Blood Urea Nitrogen (BUN) levels in renal failure: Unraveling the complex interplay of protein metabolism and kidney health.


  • Rashad Mahmood MBBS Medical College Mirpur AK.
  • Misbah Batool Poonch Medical College
  • Najma Majeed MBBS Medical College, Mirpur, Kashmir.
  • Zara Shoukat FUIC.
  • Ahmad Munir Qureshi MBBS MC.
  • Muhammad Shoaib MBBS Medical College.



Blood Urea Nitrogen (BUN), Kidney Health Complex Interplay, Protein Metabolism, Renal Failure


Objectives: To evaluate serum calcium, assess creatinine's muscle function marker, and analyze BUN as a protein metabolism indicator in renal failure. Study Design: Cross-sectional study. Setting: Tehsil Samahni District Bhimber Kashmir. Period: April 2020 to July 2020. Material & Methods: A total of 90 subjects, including 60 with renal failure and 30 healthy individuals from Tehsil Samahni District Bhimber Kashmir registered with THQ hospital for dialysis, were categorized by age and gender. Blood samples were collected after the written consent of each patient and analyzed for serum calcium, serum creatinine, and BUN using an automated analyzer. Ninety subjects were divided into groups based on age and gender. Blood samples were collected and subjected to serum calcium, serum creatinine, and BUN assays using an automated analyzer to evaluate renal function and calcium homeostasis. Results: Serum creatinine levels were significantly elevated in all renal failure groups compared to the healthy group, indicating impaired renal function. However, serum calcium levels remained relatively stable across all groups. Notably, BUN levels were significantly higher in all renal failure groups except for females aged 1-40 years. Conclusion: Renal failure is indicated by elevated serum creatinine, highlighting kidney dysfunction, while serum calcium stability may not be indicative of renal failure. Elevated BUN levels imply disrupted protein metabolism, underlining the complex role of these biomarkers in renal health, and necessitating refinement of diagnostic and therapeutic strategies for renal diseases.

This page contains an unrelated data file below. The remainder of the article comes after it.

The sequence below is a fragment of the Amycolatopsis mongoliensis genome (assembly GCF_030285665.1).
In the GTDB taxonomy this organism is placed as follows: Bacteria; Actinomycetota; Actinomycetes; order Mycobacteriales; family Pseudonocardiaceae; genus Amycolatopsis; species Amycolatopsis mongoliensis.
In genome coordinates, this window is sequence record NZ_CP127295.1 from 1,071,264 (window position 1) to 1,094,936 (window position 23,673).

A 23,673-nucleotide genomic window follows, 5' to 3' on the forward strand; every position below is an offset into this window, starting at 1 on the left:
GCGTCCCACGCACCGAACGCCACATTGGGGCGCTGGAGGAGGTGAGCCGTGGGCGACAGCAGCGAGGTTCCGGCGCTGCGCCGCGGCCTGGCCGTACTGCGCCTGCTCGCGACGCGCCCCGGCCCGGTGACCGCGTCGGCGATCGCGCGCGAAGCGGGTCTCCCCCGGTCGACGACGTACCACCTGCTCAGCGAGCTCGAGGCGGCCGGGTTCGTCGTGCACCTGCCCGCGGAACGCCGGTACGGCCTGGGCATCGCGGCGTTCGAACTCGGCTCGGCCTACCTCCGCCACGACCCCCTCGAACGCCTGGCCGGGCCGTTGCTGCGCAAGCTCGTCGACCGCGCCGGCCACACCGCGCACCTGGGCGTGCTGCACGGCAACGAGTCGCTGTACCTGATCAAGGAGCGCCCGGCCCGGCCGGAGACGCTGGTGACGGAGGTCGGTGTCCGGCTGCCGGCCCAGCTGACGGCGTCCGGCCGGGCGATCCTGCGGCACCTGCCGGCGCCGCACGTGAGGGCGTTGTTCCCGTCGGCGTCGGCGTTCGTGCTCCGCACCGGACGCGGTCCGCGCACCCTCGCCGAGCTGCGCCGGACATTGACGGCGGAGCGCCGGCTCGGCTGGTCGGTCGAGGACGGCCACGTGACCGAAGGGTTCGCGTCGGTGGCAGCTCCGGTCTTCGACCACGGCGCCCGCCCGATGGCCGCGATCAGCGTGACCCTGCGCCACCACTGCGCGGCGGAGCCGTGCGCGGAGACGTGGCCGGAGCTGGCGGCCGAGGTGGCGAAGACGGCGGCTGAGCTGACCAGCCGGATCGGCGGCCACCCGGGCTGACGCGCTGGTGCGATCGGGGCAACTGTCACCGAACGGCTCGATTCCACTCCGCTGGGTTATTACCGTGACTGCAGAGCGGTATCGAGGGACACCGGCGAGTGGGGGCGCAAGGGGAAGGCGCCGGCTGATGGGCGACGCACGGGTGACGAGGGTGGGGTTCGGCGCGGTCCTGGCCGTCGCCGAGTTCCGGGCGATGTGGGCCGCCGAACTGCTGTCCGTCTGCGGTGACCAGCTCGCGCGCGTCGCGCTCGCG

Author Biographies

Rashad Mahmood, MBBS Medical College Mirpur AK.

MBBS, M.Phil, Ph.D, Associate Professor Physiology, 

Misbah Batool, Poonch Medical College

M.Phil (Physiology), Assistant Professor Physiology, 

Najma Majeed, MBBS Medical College, Mirpur, Kashmir.

MBBS, M.Phil, Assistant Professor Biochemistry, 

Zara Shoukat, FUIC.

MBBS, PGT Physiology, 

Ahmad Munir Qureshi, MBBS MC.

M.Phil (Community Medicine), Assistant Professor Community Medicine, 

Muhammad Shoaib, MBBS Medical College.

MBBS, MPH, Assistant Professor Community Medicine